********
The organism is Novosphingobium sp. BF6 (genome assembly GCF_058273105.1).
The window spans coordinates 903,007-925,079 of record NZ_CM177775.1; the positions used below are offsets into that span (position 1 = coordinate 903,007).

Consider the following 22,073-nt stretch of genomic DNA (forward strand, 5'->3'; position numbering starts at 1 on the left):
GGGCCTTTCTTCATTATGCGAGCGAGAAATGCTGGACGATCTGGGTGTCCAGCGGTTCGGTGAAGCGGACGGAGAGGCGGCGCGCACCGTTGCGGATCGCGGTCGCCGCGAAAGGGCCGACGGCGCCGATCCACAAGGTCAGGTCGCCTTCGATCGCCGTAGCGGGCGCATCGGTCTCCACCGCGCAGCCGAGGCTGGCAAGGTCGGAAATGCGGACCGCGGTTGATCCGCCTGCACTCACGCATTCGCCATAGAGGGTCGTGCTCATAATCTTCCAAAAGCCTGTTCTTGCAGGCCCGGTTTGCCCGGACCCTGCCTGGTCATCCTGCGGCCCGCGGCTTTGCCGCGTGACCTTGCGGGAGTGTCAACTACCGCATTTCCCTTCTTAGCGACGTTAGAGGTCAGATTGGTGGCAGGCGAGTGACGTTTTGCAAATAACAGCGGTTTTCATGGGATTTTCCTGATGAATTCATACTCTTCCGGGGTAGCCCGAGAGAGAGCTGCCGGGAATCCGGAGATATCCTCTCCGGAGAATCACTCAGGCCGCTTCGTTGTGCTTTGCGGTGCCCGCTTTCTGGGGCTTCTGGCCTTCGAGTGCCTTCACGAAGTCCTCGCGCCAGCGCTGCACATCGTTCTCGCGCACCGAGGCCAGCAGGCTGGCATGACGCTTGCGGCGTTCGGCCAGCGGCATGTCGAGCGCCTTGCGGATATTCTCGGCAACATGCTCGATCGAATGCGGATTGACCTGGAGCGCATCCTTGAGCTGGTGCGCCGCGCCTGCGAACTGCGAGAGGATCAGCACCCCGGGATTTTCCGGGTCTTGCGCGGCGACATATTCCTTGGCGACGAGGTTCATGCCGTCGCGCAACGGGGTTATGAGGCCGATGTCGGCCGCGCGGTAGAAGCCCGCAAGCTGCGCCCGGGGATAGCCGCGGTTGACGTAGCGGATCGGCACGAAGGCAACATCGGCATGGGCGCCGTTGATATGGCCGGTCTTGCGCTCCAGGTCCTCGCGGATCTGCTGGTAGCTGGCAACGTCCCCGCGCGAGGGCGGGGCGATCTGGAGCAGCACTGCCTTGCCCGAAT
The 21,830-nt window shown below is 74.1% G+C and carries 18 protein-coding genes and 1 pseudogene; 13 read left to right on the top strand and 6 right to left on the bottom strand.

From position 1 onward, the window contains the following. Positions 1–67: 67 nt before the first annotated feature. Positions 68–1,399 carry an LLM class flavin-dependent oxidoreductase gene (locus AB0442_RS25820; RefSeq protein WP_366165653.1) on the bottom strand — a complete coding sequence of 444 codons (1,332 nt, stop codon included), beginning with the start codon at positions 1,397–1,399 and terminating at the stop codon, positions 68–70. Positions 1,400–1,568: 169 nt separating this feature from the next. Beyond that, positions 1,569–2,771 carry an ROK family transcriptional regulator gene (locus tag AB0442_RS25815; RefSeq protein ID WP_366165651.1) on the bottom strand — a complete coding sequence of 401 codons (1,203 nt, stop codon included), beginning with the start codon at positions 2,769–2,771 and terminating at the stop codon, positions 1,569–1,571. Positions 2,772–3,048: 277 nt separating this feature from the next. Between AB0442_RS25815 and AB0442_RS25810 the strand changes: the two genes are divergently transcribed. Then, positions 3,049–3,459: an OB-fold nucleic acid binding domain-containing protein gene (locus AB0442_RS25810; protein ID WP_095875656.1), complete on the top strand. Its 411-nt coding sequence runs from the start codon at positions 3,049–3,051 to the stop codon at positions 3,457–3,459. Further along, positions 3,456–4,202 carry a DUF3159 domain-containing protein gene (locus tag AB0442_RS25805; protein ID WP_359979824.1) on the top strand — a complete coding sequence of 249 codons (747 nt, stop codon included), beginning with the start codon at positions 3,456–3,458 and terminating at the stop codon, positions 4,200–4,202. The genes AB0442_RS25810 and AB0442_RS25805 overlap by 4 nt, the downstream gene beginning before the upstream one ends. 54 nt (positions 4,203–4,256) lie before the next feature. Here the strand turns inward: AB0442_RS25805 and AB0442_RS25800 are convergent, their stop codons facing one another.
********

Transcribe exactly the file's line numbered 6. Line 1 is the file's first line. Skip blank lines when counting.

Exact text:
From position 1 onward, the window contains the following. Positions 1–67: 67 nt before the first annotated feature. Positions 68–1,399 carry an LLM class flavin-dependent oxidoreductase gene (locus AB0442_RS25820; RefSeq protein WP_366165653.1) on the bottom strand — a complete coding sequence of 444 codons (1,332 nt, stop codon included), beginning with the start codon at positions 1,397–1,399 and terminating at the stop codon, positions 68–70. Positions 1,400–1,568: 169 nt separating this feature from the next. Beyond that, positions 1,569–2,771 carry an ROK family transcriptional regulator gene (locus tag AB0442_RS25815; RefSeq protein ID WP_366165651.1) on the bottom strand — a complete coding sequence of 401 codons (1,203 nt, stop codon included), beginning with the start codon at positions 2,769–2,771 and terminating at the stop codon, positions 1,569–1,571. Positions 2,772–3,048: 277 nt separating this feature from the next. Between AB0442_RS25815 and AB0442_RS25810 the strand changes: the two genes are divergently transcribed. Then, positions 3,049–3,459: an OB-fold nucleic acid binding domain-containing protein gene (locus AB0442_RS25810; protein ID WP_095875656.1), complete on the top strand. Its 411-nt coding sequence runs from the start codon at positions 3,049–3,051 to the stop codon at positions 3,457–3,459. Further along, positions 3,456–4,202 carry a DUF3159 domain-containing protein gene (locus tag AB0442_RS25805; protein ID WP_359979824.1) on the top strand — a complete coding sequence of 249 codons (747 nt, stop codon included), beginning with the start codon at positions 3,456–3,458 and terminating at the stop codon, positions 4,200–4,202. The genes AB0442_RS25810 and AB0442_RS25805 overlap by 4 nt, the downstream gene beginning before the upstream one ends. 54 nt (positions 4,203–4,256) lie before the next feature. Here the strand turns inward: AB0442_RS25805 and AB0442_RS25800 are convergent, their stop codons facing one another.